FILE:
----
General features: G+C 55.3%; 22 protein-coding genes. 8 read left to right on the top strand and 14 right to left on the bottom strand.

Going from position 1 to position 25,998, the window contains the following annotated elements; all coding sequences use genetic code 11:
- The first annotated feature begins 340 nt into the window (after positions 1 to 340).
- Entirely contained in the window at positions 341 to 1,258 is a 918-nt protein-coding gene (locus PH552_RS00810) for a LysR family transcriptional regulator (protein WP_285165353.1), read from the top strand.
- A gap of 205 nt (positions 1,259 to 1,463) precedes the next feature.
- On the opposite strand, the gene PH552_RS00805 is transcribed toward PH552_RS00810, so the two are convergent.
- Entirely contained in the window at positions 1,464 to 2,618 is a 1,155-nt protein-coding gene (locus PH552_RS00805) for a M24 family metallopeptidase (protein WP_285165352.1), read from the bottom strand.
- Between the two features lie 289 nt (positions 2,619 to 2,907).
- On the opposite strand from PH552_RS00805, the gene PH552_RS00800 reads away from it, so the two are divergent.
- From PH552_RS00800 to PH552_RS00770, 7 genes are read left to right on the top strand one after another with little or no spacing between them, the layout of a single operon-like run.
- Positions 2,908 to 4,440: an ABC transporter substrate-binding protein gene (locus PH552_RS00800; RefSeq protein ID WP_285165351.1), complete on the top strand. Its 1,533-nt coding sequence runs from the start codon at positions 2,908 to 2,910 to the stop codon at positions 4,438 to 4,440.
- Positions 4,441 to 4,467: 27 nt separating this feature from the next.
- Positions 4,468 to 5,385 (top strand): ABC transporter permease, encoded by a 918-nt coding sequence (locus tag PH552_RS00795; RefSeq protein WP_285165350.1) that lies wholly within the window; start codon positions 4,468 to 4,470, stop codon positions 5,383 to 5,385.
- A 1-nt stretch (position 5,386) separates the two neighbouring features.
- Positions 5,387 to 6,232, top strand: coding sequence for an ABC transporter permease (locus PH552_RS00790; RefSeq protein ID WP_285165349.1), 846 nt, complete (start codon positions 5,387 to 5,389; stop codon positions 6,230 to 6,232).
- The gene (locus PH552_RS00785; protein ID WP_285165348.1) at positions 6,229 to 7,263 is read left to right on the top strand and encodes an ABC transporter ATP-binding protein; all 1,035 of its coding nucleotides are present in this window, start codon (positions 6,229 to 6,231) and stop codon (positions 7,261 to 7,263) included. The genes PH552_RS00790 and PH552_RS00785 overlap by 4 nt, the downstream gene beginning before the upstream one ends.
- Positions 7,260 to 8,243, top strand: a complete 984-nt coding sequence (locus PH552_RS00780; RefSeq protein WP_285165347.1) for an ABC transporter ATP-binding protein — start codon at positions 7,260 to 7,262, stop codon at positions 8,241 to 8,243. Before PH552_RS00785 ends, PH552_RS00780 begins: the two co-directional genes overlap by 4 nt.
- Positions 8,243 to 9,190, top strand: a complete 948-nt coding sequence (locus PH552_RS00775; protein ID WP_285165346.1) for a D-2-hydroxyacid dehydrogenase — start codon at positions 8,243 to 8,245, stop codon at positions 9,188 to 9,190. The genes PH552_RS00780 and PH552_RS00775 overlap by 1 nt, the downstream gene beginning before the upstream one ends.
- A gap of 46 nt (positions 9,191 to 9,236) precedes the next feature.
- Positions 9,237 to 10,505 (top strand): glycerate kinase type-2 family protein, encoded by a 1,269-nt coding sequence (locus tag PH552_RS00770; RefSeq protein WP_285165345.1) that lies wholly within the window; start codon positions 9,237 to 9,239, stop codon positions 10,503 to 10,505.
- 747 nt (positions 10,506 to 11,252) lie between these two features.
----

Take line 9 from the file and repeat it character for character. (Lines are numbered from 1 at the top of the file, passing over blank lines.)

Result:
- On the opposite strand from PH552_RS00805, the gene PH552_RS00800 reads away from it, so the two are divergent.